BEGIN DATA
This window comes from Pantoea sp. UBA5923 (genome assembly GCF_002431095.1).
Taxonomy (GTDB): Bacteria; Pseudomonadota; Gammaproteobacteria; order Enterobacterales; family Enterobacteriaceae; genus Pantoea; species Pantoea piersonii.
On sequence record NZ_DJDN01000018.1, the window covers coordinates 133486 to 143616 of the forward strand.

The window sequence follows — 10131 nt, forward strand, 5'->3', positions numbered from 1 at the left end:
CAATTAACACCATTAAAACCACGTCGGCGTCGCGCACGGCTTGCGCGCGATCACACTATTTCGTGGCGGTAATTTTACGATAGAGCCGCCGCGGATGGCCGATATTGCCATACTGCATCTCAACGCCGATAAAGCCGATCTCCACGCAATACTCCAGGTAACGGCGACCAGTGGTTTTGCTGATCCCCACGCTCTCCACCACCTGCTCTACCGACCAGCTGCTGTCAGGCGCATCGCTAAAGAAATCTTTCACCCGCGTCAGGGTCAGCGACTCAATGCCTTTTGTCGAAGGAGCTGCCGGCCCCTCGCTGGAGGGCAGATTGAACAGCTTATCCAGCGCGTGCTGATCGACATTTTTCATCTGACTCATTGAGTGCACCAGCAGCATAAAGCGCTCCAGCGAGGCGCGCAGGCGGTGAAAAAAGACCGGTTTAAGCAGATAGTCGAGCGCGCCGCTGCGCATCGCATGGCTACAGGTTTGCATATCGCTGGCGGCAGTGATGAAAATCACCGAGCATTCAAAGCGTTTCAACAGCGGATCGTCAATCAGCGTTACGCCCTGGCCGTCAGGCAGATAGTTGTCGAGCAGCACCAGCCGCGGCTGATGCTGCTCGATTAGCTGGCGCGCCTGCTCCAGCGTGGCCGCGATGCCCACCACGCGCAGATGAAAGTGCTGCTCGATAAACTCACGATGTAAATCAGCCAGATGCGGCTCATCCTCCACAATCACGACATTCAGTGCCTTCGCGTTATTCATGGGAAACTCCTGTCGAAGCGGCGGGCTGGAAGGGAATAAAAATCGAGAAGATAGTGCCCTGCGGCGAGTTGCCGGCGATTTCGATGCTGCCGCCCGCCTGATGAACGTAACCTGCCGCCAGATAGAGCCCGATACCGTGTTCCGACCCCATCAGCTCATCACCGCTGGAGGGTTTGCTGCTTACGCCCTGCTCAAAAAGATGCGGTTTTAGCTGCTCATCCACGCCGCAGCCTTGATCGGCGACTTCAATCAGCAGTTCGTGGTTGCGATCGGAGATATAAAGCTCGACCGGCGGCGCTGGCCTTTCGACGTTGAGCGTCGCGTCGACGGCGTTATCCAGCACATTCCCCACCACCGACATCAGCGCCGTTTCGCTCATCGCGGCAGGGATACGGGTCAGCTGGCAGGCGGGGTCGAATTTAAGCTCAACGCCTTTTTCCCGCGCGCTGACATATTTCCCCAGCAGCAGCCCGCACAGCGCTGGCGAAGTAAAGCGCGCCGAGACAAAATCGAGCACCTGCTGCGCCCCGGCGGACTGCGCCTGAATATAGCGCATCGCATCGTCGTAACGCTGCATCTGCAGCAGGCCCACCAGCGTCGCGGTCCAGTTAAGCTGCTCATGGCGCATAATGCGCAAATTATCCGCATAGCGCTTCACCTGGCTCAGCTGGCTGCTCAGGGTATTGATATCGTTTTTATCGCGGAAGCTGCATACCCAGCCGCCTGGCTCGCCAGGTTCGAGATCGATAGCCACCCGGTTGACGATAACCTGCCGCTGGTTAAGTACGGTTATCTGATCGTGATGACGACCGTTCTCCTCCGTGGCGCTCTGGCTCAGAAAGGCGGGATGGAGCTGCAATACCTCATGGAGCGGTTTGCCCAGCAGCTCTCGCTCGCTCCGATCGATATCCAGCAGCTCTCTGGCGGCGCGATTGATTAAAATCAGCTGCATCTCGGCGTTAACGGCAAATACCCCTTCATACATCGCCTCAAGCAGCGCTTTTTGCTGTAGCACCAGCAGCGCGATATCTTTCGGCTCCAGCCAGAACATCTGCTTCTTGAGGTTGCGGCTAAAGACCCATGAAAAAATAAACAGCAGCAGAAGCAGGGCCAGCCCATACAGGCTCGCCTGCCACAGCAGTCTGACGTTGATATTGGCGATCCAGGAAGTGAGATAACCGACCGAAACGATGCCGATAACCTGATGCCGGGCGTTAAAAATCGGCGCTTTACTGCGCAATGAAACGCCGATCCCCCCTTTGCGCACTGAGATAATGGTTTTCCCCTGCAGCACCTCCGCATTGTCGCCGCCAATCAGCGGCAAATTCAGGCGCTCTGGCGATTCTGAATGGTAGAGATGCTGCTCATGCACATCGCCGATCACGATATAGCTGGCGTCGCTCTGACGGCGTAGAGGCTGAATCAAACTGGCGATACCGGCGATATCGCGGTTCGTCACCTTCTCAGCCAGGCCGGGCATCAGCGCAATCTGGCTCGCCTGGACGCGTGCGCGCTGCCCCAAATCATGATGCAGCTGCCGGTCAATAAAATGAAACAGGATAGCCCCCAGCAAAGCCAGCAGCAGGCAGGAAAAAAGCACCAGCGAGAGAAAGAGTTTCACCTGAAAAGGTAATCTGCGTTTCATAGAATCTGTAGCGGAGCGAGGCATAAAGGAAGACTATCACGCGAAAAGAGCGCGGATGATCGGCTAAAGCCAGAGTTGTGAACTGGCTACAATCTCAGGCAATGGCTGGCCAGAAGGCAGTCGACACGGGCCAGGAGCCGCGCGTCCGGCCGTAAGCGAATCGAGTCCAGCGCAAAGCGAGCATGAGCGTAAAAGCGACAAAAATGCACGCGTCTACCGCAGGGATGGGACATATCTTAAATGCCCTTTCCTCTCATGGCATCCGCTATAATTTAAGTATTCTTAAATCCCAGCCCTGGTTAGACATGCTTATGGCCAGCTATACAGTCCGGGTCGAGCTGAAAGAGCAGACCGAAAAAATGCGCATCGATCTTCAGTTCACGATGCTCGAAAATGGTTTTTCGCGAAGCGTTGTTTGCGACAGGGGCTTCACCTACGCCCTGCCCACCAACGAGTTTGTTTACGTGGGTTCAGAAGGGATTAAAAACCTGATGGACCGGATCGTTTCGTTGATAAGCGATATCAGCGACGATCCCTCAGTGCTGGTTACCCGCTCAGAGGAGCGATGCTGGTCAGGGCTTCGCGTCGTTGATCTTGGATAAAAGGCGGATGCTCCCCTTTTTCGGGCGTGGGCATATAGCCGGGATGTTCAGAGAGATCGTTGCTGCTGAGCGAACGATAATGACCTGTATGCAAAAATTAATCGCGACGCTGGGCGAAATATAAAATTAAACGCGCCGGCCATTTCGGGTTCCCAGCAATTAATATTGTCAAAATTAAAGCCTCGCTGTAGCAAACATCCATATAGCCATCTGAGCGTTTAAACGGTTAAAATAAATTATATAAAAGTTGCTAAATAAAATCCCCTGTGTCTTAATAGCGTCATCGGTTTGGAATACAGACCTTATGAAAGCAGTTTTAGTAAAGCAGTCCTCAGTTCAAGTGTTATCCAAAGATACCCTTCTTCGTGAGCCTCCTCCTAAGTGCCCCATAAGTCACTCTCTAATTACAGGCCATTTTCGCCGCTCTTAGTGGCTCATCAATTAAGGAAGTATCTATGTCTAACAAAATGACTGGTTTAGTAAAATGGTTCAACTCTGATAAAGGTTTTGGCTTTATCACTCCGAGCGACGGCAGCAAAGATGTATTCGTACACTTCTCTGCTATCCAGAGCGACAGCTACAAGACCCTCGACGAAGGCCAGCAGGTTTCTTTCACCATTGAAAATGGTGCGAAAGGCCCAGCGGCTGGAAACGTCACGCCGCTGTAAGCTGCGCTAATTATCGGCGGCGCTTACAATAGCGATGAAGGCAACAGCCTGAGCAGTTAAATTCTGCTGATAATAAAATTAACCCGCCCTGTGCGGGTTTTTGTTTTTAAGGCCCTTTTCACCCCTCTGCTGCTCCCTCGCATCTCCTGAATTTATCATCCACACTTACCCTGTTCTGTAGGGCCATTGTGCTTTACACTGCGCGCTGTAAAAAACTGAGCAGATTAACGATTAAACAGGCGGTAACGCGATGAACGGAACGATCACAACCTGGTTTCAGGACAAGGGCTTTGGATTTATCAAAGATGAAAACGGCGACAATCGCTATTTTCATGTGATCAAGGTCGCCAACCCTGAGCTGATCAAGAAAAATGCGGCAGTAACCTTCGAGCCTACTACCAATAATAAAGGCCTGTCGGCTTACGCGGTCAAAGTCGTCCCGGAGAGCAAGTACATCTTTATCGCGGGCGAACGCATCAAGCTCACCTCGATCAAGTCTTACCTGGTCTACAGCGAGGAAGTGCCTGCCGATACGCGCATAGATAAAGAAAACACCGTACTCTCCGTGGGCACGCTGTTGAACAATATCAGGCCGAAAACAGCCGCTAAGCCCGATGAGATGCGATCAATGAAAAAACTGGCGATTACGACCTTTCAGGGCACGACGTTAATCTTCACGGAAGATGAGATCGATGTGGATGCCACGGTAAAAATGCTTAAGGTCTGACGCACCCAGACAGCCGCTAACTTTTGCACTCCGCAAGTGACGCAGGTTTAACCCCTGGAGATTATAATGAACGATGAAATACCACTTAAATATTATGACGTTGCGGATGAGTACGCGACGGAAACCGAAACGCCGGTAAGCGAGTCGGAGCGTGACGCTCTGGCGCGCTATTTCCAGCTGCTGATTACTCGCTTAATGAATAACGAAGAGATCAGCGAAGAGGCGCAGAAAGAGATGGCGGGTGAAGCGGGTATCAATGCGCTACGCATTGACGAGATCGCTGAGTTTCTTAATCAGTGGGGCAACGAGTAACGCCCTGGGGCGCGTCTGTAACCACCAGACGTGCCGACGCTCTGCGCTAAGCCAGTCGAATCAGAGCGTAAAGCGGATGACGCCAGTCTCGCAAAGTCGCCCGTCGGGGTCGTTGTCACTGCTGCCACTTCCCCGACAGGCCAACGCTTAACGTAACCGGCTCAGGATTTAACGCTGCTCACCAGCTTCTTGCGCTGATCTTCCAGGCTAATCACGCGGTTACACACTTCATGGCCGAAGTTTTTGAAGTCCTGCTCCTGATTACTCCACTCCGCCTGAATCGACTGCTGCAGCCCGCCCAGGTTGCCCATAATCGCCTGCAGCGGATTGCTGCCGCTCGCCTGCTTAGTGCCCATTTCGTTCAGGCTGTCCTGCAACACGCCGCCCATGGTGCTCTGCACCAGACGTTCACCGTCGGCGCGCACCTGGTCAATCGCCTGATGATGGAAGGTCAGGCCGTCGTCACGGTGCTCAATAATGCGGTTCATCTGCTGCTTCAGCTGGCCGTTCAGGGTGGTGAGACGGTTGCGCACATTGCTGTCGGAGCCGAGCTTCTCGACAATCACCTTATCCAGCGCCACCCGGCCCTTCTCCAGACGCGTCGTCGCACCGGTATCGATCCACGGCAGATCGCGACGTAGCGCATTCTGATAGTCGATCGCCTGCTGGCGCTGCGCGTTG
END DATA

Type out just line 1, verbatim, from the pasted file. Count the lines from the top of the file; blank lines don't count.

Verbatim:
This window comes from Pantoea sp. UBA5923 (genome assembly GCF_002431095.1).